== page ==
SPORTS_GoodLifeBike_MariahWilson-8463
Photo by Mariah Wilson

Good Life Community Bike Shop gender equality night creates a safe space

By Melanie Woods, July 26 2017 — 

From 11 a.m. – 6 p.m. every Wednesday, Calgary’s Good Life Community Bike Shop  is exclusively reserved for women, non-binary and transgender individuals. The concept mirrors women-only gyms like Only Women’s Fitness and the recently introduced women-only fitness classes at the University of Calgary.

Many oppose these types of programs, calling them “discriminatory” because they temporarily close off services to cisgender men. A July 18 thread on the r/Calgary Reddit community turned nasty in response to Good Life’s program, with one poster writing, “I don’t want to consult a calendar to see if an open business is willing to serve my gender and/or sexual orientation today.”

Reddit vitriol is not evidence of collective public opinion. However, these arguments consistently arise in public discourse through commentary on “reverse racism” and “misandry.”

But here’s the thing — reverse racism isn’t real and women are systematically underprivileged in society. While a women-, transgender- and non-binary-only bike fixing day won’t fix everything, it’s a step towards making spaces more accessible to those traditionally excluded from them.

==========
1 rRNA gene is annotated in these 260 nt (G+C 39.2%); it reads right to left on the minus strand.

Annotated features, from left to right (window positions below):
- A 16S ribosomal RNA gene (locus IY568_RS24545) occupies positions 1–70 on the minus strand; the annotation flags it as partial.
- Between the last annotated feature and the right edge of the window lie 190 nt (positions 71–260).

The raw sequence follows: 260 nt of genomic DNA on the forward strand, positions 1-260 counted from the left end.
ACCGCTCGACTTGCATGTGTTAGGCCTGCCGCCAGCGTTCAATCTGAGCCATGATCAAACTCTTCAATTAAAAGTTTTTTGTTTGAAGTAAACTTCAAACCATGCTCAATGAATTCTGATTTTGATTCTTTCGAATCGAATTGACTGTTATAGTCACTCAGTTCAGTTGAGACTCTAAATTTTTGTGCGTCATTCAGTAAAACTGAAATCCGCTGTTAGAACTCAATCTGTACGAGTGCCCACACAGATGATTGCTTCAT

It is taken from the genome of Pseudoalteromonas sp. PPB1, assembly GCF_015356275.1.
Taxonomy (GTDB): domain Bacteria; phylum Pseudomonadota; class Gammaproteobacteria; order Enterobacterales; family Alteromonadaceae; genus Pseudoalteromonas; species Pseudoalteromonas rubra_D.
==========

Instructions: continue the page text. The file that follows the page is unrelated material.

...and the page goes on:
Good Life’s website explains that the program — called G.E.M, or Gender Empowerment Mechanics — provides “a safer, welcoming and empowering space for people who may feel less comfortable in what’s often assumed to be a male-dominated atmosphere.” The idea is that making a space only for women, transgender and non-binary people will help those who might feel threatened by the presence of men.

I relate to this. Multiple times in my professional career, a man has condescendingly explained something to me that he passively told a male colleague. I work out at the U of C gym at 9 p.m. to ensure there aren’t a million dudebros around barging in front of me to use equipment. I’m sure there are women, transgender and non-binary folks who don’t feel fully comfortable walking into a room full of men fixing bikes for a variety of reasons.

As a woman or queer person living in a society that inherently discounts women and queer people, you have to actively fight to make space for yourself at every moment.

The fact that people are angry about this is why these programs need to exist. Until heterosexual, cisgender men stop feeling like they have the right to dominate every space, safe spaces in sport must exist for women, transgender and non-binary folks.

Think of these spaces as a gateway — maybe someone who would have never considered learning bicycle repair goes to an event where they feel comfortable. Then, they build up the confidence to go all the time. Or maybe they just want to go learn how to fix a bike and hang out with cool people without someone mansplaining them.

These events come from a place of inclusion. Opening up spaces to let women, transgender and non-binary people feel comfortable isn’t “discrimination against straight men.” It’s ensuring everyone has an opportunity to learn and exist in any space.

Correction: A previous version of this article listed the event as open exclusively to women and non-binary individuals. It is also open to transgender individuals. The Gauntlet apologies to its readers for this mistake.

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